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The Dirty Reality Behind Obama's Clean Energy Standard

by Brandon Greife / /

For the second year in a rowPresident Obama used his State of the Union to call for the creation of a “cleanenergy” standard (CES). Although various proposals have been knocking aroundCongress the past several years, the key feature is a requirement that electriccompanies generate a stated percentage of their electricity from certainenumerated “clean” sources.

President Obama hasn’t been shyabout his desire to create a green (or clean) energy economy. In fact, one ofhis oft-repeated campaign promises was to invest $150 billion and create 5million green jobs. Obama has been doing his best to make good on the promise byusing deficit financed loan guarantees, cash grants, and subsidy payments to tryand jumpstart the market for green energy.

The result, as one executive of agreen-energy company toldthe New York Times, “I have never seen anything that I have had to do in my 20years in the power industry that involved less risk than these projects. It isjust filling the desert with [solar] panels.”

States have also been chipping in,offering their own tax breaks and clean energy standards, but the results haveled many to reconsider. The New York Times reports:

Thesemandates often have resulted in contracts with above-market rates for theproject developers, and a guarantee of a steady revenue stream.

“It is likebuilding a hotel, where you know in advance you are going to have 100 percentroom occupancy for 25 years,” said Kevin Smith, chief executive ofSolarReserve. His Nevada solar project hassecured a 25-year power-purchase agreement withthe state’s largest utility and a $737 million EnergyDepartment loan guarantee and is on track to receive a $200 millionTreasury grant.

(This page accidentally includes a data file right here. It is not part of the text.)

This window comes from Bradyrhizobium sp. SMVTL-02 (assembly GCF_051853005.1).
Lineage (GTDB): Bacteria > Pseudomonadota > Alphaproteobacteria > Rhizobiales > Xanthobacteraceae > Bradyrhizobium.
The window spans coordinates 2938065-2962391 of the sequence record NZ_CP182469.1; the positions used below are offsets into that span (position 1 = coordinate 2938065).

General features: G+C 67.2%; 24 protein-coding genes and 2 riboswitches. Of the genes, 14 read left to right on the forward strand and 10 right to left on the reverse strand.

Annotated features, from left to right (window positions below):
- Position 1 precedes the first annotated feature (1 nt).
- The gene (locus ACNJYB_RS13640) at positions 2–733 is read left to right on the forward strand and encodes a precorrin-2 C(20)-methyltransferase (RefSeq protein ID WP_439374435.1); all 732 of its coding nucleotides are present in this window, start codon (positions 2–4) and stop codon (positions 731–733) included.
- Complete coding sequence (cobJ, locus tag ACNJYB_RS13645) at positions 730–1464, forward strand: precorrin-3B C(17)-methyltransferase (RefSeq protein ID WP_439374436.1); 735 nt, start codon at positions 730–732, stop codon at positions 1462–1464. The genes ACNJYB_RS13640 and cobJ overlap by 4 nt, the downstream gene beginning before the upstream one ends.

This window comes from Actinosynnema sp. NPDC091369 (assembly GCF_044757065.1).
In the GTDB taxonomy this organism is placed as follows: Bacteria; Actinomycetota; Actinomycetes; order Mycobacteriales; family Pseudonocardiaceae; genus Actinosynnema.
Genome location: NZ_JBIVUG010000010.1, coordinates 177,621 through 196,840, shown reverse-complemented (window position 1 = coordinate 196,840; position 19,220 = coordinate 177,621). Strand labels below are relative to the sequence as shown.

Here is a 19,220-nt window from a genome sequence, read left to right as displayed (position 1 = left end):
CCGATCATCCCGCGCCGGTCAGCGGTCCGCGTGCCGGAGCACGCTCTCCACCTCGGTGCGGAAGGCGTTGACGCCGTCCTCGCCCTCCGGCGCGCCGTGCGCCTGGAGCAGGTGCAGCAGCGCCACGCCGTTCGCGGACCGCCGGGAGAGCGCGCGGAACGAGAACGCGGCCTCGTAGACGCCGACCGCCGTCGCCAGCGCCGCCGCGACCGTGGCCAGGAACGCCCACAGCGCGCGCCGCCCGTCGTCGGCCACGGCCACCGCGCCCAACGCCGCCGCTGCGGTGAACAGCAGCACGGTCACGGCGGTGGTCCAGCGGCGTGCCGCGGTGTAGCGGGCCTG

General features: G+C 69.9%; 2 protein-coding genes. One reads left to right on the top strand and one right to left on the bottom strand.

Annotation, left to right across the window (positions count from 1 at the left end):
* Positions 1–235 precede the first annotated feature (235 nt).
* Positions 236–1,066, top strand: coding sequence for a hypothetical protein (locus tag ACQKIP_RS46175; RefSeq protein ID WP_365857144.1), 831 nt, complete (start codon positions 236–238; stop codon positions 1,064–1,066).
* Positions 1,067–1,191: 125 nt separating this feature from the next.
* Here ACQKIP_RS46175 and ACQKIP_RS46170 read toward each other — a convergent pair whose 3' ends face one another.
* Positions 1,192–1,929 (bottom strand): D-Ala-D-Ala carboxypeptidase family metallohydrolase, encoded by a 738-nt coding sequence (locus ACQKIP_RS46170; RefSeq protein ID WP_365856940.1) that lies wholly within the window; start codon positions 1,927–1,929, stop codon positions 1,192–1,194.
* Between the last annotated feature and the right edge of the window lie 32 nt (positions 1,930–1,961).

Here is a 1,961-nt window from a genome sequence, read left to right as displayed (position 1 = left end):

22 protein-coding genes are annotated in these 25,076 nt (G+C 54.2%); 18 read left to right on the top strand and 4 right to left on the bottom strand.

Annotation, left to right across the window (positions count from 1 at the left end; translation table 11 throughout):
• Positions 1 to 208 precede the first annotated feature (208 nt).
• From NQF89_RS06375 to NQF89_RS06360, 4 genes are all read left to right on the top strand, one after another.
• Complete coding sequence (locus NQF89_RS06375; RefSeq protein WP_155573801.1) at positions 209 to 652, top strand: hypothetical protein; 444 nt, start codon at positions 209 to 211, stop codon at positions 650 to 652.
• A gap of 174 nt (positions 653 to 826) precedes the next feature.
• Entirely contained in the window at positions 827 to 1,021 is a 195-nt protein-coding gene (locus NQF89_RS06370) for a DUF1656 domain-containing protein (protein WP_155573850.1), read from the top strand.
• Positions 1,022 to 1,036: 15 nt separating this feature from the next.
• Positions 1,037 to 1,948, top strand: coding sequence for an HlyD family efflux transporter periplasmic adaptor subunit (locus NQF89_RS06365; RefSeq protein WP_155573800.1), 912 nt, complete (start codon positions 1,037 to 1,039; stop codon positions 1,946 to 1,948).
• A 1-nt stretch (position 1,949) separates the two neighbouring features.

Because thepurchase mandates can drive up electricity rates significantly, some states,including New Jersey and Colorado, are considering softening the requirementson utilities.

Failing to learn from the exampleof such states, President Obama is now proposing to create a national standard.The result will be a windfall for clean energy companies and a serious hit fortaxpayers.

A clean energy standard “works”by taking lower-cost choices away from consumers. By requiring utilities to buycertain forms of energy, namely, wind, solar, biomass, and otherWashington-approved fuels, a stable, but artificial market is created. It’s theequivalent of trying to reduce car emissions by mandating that everyone getaround using roller-skates at least 80 percent of the time. Sure, it would takea lot longer to get to places, would be completely unworkable for many peoplewho regularly travel long distances, and would create an overnight market forroller-skate makers.

But whereas Americans wouldlargely pay for the roller-skate mandate in wasted time, a clean-energy mandatewould result in vastly more expensive electric bills. Those higher prices ariseby forcing providers to use costlier forms of energy than they would otherwiseuse. And those higher costs would go straight to the clean energy companies thatPresident Obama has been so keen on subsidizing.

You see, Obama made a promise tocreate 5 million green-energy jobs. And that’s a promise he intends to keep…evenif it just means shuttling money out of American’s wallets and into “clean”energy companies. Gives new meaning to the words money laundering.